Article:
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Are We Creating Space for Dissent?


Hello educators! Sending you much love and hoping that all is well with you and yours. I have been contemplating the skill of perspective taking, particularly in our current context, and have found myself wondering if we are less skilled in our ability to create space for differing viewpoints now than we were even 10 years ago. The level of divisiveness is concerning, to say the least, and the issues that are driving the greatest wedges in our society have found a comfortable place in our districts, schools, and now…our classrooms. From the conversation around Critical Race Theory; what it is and what it is purported to do to the issue of mask mandates, vaccinations, safe reopening…we find ourselves in the midst of several debates not easily rectified.

The reality is that we have significant polarity in our country at this time. It is very likely that this polarity exists within our schools; among the staff within your building and the students who will walk the halls at the start of the school year. I am finding that it is naïve to believe that simply because we are not hearing dissenting opinions in our circles, that they do not exist. The question becomes, have we created the space for a different thought or idea? If a colleague, a student, a parent, or better yet…if you dared to speak an opinion or belief that did not align with the supposed collective, what would the response be? Would there be space for honest and open dialogue with an air of curiosity, would the great inquisition set in or would there be silence and distance…both of which are laced with judgment and sidebar follow-up conversations?

Does this apply to you or your context? Try this and see. Think of one opinion that you have about any topic that does not align with the opinions of those around you. It could be family, colleagues, or even the critical world of social media that we pay far too much attention to. What inhibits you from sharing your idea or opinion? What is the backlash that you seek to avoid? Now, push a bit further and ask…what type of environment would allow you to move towards sharing your truth? What attributes would those around you need to display? Maybe openness? Active listening? Empathy? A bit of understanding? Would this not allow increased opportunities for necessary conversations? I believe it would. Now one more question.

How often do we show up in this way for those around us, thereby becoming the critical pieces to the development of the environments we seek?

If we are going to turn a corner in what seems like a war on our collective humanity, it is necessary for us to become conduits for open and honest dialogue. It will require that we not only speak our truth but hear that of others sometimes in direct conflict with our own and be open to unpacking the layers that undergird their conclusions. The idea of groupthink is not one that strengthens our bonds but one that stalls and hinders society by eliminating the tension required to think more critically and approach challenges with a degree of curiosity.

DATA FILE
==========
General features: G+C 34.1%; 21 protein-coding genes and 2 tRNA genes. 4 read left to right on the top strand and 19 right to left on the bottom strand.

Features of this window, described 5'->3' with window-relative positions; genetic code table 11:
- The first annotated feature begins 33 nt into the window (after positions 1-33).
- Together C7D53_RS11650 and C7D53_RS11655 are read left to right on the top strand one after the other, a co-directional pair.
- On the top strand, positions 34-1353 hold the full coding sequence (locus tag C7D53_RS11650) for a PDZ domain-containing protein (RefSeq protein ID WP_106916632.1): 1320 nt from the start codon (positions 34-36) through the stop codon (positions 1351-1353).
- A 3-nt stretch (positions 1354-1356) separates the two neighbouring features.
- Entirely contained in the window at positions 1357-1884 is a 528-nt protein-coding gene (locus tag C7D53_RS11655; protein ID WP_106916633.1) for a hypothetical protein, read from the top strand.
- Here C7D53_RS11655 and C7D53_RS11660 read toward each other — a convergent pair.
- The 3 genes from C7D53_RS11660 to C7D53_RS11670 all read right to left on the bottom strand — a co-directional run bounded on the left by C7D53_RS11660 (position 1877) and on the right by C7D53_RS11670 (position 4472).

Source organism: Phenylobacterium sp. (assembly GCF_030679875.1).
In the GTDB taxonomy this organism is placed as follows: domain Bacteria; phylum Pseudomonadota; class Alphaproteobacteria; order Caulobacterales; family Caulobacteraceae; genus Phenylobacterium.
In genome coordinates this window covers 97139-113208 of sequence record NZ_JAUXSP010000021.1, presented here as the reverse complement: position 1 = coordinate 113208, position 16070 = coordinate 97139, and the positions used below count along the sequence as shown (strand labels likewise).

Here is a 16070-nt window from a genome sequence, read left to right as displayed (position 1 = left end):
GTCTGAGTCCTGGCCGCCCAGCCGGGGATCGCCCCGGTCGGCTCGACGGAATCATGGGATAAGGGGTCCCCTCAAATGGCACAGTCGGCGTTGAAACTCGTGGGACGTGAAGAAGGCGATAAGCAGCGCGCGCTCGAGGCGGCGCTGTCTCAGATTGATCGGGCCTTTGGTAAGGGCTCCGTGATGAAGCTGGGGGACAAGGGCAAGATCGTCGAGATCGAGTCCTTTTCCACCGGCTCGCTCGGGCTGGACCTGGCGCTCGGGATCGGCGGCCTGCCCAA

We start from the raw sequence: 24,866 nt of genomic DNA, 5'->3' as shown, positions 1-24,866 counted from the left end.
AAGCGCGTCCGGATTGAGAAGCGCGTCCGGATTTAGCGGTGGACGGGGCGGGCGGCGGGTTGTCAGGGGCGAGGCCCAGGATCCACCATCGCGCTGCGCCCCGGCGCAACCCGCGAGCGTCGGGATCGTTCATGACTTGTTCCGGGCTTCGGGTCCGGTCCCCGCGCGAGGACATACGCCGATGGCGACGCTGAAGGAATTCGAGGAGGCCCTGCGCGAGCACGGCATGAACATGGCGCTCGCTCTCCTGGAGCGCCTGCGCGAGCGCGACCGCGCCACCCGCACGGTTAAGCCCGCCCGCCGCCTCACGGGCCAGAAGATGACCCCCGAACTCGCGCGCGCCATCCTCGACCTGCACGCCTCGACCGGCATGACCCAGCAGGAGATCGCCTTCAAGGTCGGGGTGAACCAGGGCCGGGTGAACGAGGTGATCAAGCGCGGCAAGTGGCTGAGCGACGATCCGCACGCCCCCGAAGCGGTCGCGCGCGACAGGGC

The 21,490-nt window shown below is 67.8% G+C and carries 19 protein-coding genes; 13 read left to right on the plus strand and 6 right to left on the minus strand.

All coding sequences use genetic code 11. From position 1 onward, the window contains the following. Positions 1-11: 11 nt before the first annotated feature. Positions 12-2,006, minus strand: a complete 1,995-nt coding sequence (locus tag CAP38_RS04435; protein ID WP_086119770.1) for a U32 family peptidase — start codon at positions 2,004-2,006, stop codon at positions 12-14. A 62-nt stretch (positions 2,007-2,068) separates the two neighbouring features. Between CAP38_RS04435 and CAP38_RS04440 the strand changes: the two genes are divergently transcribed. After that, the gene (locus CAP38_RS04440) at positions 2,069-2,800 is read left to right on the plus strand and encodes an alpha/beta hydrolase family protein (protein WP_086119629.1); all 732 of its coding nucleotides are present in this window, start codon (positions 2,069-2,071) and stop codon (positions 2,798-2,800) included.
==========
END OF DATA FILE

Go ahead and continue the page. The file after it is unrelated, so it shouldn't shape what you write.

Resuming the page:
Some will say that dissenting opinions that cause harm should be given no opportunity to be aired and to some extent, I agree. I also offer that beliefs that go unchallenged eventually find the necessary breeding ground to fester and expand, thereby causing more harm to many more in the long run. The Washington Post has a slogan that states,” Democracy Dies in Darkness.” We inadvertently allow darkness to settle in when we choose to silence the voices of others through our actions. Listening to differing viewpoints does not mean agreement, but rather, it raises the possibility for understanding that will never come from news media outlets that demonize those who think differently at either end.

Former Vice President Hubert Humprephy states it well when he says,

"Freedom is hammered out on the anvil of discussion, dissent, and debate."

True freedom allows us to hold our opinions privately and, when prompted, to share without risking exclusion from our communities. It pushes us to suspend the need for blind agreement and instead invites ideas, opinions, facts often unknown to us, and suggestions that may not be a part of our initial thinking. As we begin a new school year that is ripe with polarization, the way we model our willingness and openness for varying perspectives will have a significant impact on the classroom environments and the students we support. Now more than ever, our commitment to manage the discomfort of dissent and debate is critical. It will determine the authenticity that our students, colleagues, friends, and family believe they can bring to us in our interactions. Let's choose to suspend the angst and create greater openness and acceptance. The success of this school year will rely heavily upon this choice.


In Solidarity and Love,

Bloodine


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